Delhi train stations unsafe, says railway police in post-Pulwama audit
A security audit of Delhi’s 45 railway stations conducted by the Government Railway Police (GRP) after the Pulwama terror attack has revealed serious lapses in the present security infrastructure.
The audit report mentions that 11 railway stations have no passenger bag scanners, while four stations lack boundary walls to prevent intrusion. It further states that railway stations in the national capital face a shortage of 416 CCTV cameras, 16 baggage scanners and 15 door frame metal detectors (DFMDs) required to prevent entry of arms, ammunitions and explosives into the premises.
The audit was conducted in late February, less than a week after the Pulwama terror attack. A copy of the report has also been sent to senior officers of the Northern Railway’s Delhi division.
According to the audit report, a copy of which is with HT, 11 out of the 45 railway stations that do not have a single passenger bag scanner include – Sabzi Mandi, Dayabasti, Sakur Basti, Mangolpuri, Nangloi, Mundka, Ghewra, Palam, Sadar Bazar, Shahdara and Vivek Vihar.
Besides, four railway stations — Shahdara, Sadar Bazar, SP Marg and Vivek Vihar — have no boundary wall to avert illegal intrusion, the report mentions.
The audit report also states that many railway stations lack DFMDs, which are used to scan passengers entering the railway stations. These stations are Shivaji Bridge and Tilak Bridge, which are close to Connaught Place in Lutyens’ Delhi.
The report also mentions that the parcel area at the New Delhi railway station, which alone has a footfall of at least 3 lakh a day, has no DFMDs.
“It is requested that immediate remedial measures may kindly be taken on above mentioned points on priority to avoid any untoward incident in the interest of safety of railways, passengers and property,” the report reads.
The report further says that “CCTV cameras installed at Old Delhi railway station and Shahdara station are quite old and their images are very poor. These CCTV cameras are required to be replaced.”
When HT visited three of these railway stations, passengers were found entering with multiple bags without undergoing any security checks or frisking.
Aslam Khan (45), who runs a makeshift shop selling mobile phone accessories, right before the platform entrance at Sadar Bazar railway station, said he has never seen the entrance being manned. “There might be some deployment on Republic Day or Independence Day. But I have never seen any security man at the entrance,” he said. The station also has no boundary wall allowing passengers, vendors and locals to intrude freely.
Similar was the situation at Shahdara railway station where police posts were found empty. Fahad Mohammad (40), who was travelling with his wife and a 13-year-old daughter, said he had come to catch a train to Breilly in UP. “I have seen people entering the railway station freely without any police intervention. These railway stations become a spot for drunkards and unsocial elements soon after dark, making the vicinity unsafe,” he said.
When asked about the audit, deputy commissioner of police (railways) Dinesh Kumar Gupta refused to share details. He, however, said that the audit was conducted few days after Pulwama attack to check preparedness against the possibilities of a terror attack.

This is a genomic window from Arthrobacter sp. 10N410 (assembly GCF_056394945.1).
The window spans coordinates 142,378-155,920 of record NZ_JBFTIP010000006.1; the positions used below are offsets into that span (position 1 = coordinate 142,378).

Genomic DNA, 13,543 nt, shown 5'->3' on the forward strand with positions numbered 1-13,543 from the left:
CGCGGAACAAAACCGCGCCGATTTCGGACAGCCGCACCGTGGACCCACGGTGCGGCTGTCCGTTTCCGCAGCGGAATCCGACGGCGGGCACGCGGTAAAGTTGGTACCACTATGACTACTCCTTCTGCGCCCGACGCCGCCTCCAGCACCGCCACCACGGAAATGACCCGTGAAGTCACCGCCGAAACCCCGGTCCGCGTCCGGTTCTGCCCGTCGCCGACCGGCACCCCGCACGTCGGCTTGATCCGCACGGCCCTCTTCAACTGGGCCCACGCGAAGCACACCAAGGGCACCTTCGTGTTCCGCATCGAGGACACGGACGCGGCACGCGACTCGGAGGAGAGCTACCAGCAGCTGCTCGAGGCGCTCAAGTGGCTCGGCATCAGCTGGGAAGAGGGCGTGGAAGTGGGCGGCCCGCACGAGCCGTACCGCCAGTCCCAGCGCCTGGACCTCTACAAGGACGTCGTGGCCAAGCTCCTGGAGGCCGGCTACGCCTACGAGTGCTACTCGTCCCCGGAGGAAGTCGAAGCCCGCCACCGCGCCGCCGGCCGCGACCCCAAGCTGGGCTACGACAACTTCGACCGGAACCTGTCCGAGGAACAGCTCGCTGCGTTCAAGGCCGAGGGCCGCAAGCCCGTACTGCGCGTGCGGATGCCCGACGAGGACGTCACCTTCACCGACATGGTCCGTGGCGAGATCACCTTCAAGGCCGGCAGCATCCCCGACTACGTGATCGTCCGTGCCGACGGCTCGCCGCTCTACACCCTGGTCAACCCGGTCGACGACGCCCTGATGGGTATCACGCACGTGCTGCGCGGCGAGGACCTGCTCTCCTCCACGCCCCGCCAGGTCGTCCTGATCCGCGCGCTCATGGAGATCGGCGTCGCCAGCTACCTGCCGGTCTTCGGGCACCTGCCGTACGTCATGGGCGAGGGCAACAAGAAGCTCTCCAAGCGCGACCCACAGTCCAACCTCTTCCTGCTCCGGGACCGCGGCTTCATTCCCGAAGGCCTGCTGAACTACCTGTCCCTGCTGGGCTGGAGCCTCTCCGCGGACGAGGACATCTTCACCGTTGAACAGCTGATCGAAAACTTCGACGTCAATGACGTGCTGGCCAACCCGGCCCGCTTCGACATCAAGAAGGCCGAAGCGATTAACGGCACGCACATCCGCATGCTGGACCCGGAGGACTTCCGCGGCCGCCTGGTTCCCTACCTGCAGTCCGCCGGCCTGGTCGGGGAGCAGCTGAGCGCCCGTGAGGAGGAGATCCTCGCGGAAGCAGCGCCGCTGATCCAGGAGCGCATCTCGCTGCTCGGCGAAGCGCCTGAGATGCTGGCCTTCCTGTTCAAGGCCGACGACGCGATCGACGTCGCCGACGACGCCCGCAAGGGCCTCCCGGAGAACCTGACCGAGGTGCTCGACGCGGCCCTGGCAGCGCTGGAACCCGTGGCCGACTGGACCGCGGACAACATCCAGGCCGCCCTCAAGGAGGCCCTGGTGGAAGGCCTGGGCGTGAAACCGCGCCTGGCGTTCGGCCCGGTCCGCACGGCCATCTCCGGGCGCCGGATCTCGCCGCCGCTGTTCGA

“In the wake of lapses found, we have stepped up the frequency of patrolling and anti-sabotage checks every day. Additional machans have been erected and we also have an armed reserved force to deal with any contingency,” Gupta said, adding that the Delhi division of railways has been alerted about the lapses to make adequate arrangements.
Divisional railway manager (DRM) of Northern Railway’s Delhi division, RN Singh, said that they are working towards upgrading the existing facility and surveillance equipment. “We are changing the existing CCTV cameras with the cameras with better picture quality. We are also adding more cameras. At major stations in Delhi, we have sufficient equipment. There are always issues, which are addressed time to time,” the DRM said.
Singh also said they have formed a squad of the Railway Protection Force to catch unauthorised entrants in the station area. “We are collecting at least ₹50,000 per day through fine. At least 100 to 150 people are caught every day,” the DRM said.
Another senior officer from the railways, who did not wish to be named, said that it is the police’s responsibility to maintain law and order. “If the boundary walls of the stations are broken, police must ensure there is no vandalism by the unruly people. A railway station cannot be as protected as an airport. If there’s a crime in railways, it does not happen because of the lack of security infrastructure,” the officer said.
Experts feel that scanning a million passengers is not possible and therefore focus should be on intelligence gathering and over upgrading surveillance equipment at railway stations.
“No one can ensure frisking of 10 lakh passengers. Stations in India are an open space and can’t be enclosed. We need to deploy intelligence officers and conduct random checks in trains, at platforms and in the vicinity. Introducing latest technology like face detection cameras and intrusion alarms is also something we should look forward to. These practices are in place in cities abroad. It is time we head in that direction,” said Prakash Singh, former Uttar Pradesh director general of police.